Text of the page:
Comparable pro: Max Pacioretty
Call up chance: 45%
Every bit as talented as the other three forward prospects, Tobias Rieder is a hard prospect to evaluate. He is skilled, competes and isn’t afraid to throw the body around, but listed at 5-foot-11, Rieder suffers from the “lacks prototypical size” label. Nevertheless, Rieder has produced at every level he has been to thus far and displays great leadership qualities. He was an assistant captain for his OHL team as well as the German Under-20 team in the World Juniors. In 46 games with AHL affiliate Portland, the winger has amassed 18 goals with 13 assists.
With the other forwards in the Coyotes system, it’s easy for Rieder to get lost in the shuffle. But like the Coyotes demonstrated with Jordan Szwarz, there is a place for hard-nosed, gritty players on the third and fourth lines, where Rieder seems destined.
Comparable pro: Mike Fisher
Call up chance: 33%
With the exception of maybe Domi, Brandon Gormley is the best prospect in the Phoenix Coyotes’ farm. Displaying strength, production, leadership and lethal power-play skills, Gormley is the complete package at the defenseman position. Taken 13th overall in the 2010 NHL Entry Draft (after Cam Fowler and Tyler Seguin, but before Vladimir Tarasenko and Justin Faulk), Gormley has steadily risen in the Coyotes system. With almost two seasons at Portland under his belt, Gormley’s time may be sooner rather than later.
Really, Brandon Gormley figures to be a perfect antithesis to Oliver Ekman-Larsson. Where Ekman-Larsson is an elite offensive talent with a fine-tuned defensive game, Gormley is instinctually strong in the defensive zone with an offensive game starting to develop. Like Ekman-Larsson, though, no real weaknesses can be found in his game. If he reaches that ceiling, Phoenix’s blue line will be a scary unit for years to come.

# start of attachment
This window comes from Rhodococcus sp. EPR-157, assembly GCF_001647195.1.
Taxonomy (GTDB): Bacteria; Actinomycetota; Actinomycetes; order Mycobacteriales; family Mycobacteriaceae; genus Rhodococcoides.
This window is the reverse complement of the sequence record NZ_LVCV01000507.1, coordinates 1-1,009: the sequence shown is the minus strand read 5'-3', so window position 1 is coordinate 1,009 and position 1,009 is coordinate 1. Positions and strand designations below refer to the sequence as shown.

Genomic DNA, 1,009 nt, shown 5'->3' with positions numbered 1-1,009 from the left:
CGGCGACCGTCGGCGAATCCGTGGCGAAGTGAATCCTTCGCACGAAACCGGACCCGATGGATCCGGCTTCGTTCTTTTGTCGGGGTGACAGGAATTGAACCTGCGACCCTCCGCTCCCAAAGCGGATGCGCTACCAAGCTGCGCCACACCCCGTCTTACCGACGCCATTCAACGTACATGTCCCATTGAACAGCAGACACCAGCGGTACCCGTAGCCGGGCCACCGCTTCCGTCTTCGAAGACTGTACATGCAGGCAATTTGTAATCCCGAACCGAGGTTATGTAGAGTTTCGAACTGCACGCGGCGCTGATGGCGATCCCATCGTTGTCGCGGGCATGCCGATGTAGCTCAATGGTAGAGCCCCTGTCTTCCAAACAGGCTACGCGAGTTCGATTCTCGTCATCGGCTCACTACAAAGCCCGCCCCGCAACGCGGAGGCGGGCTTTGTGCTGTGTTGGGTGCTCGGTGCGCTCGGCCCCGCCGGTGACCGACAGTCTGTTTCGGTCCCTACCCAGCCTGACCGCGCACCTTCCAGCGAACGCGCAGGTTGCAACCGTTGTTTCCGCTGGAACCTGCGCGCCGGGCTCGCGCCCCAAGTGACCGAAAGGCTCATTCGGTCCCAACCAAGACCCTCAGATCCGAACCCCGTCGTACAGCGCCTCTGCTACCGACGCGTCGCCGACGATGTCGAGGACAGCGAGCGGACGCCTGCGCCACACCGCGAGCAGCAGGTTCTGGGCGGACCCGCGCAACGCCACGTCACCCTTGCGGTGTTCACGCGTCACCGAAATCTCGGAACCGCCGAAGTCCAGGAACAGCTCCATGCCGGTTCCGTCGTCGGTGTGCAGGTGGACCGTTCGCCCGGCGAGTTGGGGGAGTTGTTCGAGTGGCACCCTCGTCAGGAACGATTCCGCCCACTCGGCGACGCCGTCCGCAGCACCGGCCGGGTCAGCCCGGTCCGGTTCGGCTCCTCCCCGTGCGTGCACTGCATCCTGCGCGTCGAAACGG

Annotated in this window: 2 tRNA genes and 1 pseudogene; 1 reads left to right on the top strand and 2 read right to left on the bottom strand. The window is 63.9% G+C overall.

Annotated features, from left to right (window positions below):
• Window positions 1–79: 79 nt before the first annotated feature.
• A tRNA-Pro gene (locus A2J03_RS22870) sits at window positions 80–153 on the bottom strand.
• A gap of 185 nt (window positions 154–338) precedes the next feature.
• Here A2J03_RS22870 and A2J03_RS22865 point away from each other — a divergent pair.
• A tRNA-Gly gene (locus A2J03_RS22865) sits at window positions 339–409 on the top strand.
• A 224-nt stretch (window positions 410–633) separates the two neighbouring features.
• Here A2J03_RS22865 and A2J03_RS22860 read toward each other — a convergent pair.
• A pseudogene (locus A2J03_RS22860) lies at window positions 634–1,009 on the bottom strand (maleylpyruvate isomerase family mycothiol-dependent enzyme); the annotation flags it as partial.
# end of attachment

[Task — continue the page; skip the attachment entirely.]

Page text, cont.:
Comparable pro: Kevin Shattenkirk
Call up chance: 25%
Connor Murphy has already zigzagged between the NHL roster and Portland, showing a great feel for the game in his time with Phoenix. A very mobile skater, Murphy still has a propensity to pinch too aggressively, but makes enough heads-up plays to display the potential as an NHL regular.
In 26 NHL games, Murphy has a respectable eight points and a plus-four, including a goal in his first NHL game.
Comparable pro: Jay Bouwmeester
Call up chance: 80%
Rundblad’s offensive potential is very similar to that of Keith Yandle’s. The only problem: the Coyotes already have Yandle, giving Rundblad no real spot on the NHL roster. Rundblad was recently sent to AHL-Portland for a conditioning assignment, where he promises to see much more ice time than he would in Phoenix. He has only played 12 games for the Coyotes this season, despite being on the roster since Opening Day.
Comparable pro: Keith Yandle
Call up chance: 75%
With Mike Smith and Thomas Greiss entrenched on the NHL roster, Visentin has no clear path to the Coyotes roster any time soon. His play in AHL so far hasn’t really warranted a promotion either, as he has been incredibly inconsistent in his time with the Pirates. The talent that made the Coyotes draft him in the first round of the 2010 draft is there, though, and with Smith the guy in Phoenix for the foreseeable future, Visentin has plenty of time to make the adjustments.
Comparable pro: Braden Holtby
Call up chance: <5%
Special thanks to www.hockeysfuture.com for information.